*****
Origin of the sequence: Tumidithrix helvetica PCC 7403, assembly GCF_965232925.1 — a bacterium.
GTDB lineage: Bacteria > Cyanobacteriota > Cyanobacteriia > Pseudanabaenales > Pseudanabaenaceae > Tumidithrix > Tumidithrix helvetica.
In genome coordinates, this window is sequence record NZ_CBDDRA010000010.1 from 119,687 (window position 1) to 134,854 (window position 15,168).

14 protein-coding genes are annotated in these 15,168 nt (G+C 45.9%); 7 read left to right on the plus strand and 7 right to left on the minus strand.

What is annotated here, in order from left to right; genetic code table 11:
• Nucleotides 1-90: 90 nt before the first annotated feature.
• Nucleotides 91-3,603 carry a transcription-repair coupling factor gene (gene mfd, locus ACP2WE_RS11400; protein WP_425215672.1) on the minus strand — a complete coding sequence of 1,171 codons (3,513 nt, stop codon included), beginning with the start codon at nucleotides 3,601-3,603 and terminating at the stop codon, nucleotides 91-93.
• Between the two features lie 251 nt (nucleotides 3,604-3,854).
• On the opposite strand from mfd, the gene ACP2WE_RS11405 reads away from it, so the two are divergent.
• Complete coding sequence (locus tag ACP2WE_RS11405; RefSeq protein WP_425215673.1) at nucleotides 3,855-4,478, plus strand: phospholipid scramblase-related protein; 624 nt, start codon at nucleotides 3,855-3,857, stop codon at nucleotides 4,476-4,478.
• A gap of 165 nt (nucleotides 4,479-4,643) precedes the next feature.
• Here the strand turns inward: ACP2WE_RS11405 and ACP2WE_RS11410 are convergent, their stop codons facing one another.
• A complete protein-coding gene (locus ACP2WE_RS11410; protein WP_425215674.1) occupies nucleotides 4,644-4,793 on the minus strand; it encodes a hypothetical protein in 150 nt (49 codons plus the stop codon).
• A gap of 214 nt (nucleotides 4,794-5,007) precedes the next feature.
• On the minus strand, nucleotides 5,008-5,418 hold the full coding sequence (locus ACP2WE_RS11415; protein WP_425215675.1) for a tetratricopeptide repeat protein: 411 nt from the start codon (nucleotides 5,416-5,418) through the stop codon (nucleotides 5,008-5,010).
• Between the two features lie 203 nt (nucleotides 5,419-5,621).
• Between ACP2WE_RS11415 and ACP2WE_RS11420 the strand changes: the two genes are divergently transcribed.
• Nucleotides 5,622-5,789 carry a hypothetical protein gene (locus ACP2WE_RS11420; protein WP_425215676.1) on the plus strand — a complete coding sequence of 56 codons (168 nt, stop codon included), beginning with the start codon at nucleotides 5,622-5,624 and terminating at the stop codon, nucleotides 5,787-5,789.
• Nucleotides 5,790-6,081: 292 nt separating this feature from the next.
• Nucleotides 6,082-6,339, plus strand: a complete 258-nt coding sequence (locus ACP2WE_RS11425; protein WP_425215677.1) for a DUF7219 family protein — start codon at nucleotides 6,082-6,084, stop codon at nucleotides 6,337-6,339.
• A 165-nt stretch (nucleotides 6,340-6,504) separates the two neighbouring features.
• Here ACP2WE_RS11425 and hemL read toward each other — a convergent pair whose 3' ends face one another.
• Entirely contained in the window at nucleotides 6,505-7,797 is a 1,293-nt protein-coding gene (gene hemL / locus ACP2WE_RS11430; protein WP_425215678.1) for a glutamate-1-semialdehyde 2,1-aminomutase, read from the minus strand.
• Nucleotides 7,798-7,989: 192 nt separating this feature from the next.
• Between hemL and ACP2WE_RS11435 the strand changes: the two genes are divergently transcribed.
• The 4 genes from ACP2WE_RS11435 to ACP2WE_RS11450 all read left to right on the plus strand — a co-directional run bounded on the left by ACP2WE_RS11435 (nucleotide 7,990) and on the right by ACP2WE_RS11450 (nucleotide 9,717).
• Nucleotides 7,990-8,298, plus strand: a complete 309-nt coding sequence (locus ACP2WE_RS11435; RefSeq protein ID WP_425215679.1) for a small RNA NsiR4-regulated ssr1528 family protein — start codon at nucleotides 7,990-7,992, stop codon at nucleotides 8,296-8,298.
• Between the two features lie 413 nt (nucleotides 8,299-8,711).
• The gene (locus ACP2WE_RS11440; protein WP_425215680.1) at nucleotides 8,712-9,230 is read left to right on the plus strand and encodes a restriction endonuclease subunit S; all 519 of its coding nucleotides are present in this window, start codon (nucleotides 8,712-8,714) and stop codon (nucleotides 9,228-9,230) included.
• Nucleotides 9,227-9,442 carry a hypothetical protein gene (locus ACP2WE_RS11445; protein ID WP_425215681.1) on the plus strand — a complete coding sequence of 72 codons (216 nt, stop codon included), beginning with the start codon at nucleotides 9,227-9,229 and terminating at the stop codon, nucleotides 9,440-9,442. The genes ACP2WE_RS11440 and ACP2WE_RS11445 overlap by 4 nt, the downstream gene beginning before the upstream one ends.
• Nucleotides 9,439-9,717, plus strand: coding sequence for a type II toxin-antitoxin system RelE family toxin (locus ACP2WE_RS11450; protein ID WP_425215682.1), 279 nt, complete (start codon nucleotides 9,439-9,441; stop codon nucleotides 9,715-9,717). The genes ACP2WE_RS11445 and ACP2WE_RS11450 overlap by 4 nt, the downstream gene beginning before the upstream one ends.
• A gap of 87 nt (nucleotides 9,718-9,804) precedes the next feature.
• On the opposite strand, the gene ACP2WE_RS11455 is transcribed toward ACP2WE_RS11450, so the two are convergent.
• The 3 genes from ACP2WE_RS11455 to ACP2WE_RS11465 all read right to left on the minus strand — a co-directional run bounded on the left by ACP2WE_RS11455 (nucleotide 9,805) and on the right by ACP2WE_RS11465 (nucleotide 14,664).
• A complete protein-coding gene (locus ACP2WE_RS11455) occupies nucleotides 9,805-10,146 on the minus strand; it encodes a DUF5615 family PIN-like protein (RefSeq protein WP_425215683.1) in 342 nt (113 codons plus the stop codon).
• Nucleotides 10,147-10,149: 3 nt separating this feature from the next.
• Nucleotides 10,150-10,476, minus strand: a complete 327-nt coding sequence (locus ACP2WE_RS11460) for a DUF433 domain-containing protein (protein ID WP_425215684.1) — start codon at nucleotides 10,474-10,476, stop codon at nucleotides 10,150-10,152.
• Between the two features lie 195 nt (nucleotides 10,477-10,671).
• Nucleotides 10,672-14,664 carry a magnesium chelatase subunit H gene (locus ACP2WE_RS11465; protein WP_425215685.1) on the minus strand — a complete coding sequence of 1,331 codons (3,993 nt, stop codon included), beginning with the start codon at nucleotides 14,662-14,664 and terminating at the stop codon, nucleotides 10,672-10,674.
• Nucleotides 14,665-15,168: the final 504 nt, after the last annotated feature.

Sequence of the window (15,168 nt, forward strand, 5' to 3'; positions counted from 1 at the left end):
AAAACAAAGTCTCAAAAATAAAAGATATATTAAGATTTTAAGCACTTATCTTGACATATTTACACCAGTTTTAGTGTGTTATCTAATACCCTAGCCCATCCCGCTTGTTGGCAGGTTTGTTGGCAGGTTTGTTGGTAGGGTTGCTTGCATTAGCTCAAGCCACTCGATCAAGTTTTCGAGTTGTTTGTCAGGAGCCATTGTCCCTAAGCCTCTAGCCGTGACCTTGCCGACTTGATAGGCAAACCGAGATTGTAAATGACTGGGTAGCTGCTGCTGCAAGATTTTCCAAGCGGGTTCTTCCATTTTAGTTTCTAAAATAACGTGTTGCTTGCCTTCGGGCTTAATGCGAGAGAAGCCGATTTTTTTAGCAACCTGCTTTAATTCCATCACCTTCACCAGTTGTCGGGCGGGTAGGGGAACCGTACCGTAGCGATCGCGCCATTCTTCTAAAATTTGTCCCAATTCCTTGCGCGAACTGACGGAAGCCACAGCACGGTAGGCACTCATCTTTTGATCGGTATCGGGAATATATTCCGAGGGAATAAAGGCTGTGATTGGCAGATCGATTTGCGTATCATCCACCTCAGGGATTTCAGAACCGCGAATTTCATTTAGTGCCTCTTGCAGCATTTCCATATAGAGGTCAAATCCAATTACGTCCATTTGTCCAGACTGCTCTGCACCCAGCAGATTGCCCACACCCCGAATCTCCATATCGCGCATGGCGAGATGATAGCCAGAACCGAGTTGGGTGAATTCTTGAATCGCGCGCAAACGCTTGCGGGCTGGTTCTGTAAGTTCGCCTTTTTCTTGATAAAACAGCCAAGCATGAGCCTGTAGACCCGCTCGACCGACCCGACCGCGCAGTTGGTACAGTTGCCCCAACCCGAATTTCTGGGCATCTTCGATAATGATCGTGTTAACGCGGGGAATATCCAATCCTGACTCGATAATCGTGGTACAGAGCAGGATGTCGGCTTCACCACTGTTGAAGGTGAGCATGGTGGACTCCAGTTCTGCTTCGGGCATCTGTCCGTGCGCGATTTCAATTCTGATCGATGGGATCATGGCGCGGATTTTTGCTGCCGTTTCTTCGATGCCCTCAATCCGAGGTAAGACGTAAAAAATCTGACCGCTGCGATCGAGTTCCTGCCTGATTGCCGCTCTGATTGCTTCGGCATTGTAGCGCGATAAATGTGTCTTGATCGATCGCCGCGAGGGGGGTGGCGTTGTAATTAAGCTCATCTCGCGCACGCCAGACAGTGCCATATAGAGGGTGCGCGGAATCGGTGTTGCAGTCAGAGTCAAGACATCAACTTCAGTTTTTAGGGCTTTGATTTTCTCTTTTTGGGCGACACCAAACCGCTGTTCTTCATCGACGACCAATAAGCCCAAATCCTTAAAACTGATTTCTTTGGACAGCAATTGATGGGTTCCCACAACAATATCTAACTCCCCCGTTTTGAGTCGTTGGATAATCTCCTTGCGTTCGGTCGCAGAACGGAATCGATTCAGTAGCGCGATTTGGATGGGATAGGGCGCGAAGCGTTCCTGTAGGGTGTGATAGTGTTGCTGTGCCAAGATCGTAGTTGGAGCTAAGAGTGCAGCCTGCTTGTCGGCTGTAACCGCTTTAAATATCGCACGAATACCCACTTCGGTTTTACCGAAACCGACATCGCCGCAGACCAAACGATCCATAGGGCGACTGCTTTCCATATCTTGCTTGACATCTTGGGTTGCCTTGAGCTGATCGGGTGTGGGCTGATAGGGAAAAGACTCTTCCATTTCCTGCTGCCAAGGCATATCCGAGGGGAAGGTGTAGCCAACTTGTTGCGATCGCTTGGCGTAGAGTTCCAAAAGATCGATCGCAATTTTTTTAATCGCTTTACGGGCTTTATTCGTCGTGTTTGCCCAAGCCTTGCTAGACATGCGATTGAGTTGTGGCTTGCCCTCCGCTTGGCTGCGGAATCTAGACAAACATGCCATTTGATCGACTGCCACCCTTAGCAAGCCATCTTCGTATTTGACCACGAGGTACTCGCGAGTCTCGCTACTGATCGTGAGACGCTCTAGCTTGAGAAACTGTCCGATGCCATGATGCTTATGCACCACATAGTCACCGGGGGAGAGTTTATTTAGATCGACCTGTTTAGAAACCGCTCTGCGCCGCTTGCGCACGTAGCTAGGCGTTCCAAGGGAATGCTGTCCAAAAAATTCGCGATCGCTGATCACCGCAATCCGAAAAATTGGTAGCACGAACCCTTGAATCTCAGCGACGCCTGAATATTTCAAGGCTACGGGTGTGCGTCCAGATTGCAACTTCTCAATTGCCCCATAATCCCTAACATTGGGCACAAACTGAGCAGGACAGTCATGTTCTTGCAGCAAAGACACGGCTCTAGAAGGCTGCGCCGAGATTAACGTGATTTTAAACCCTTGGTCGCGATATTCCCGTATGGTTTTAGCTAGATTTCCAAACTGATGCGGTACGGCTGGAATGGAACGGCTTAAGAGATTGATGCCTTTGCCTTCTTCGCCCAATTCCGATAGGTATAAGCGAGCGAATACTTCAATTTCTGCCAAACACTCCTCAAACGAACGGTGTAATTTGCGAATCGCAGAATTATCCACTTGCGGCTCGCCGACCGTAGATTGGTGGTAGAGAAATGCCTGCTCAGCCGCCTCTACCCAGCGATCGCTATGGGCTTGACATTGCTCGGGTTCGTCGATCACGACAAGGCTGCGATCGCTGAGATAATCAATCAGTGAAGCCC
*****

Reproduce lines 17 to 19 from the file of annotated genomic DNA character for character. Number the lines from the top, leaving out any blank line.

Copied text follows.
• Between ACP2WE_RS11415 and ACP2WE_RS11420 the strand changes: the two genes are divergently transcribed.
• Nucleotides 5,622-5,789 carry a hypothetical protein gene (locus ACP2WE_RS11420; protein WP_425215676.1) on the plus strand — a complete coding sequence of 56 codons (168 nt, stop codon included), beginning with the start codon at nucleotides 5,622-5,624 and terminating at the stop codon, nucleotides 5,787-5,789.
• Nucleotides 5,790-6,081: 292 nt separating this feature from the next.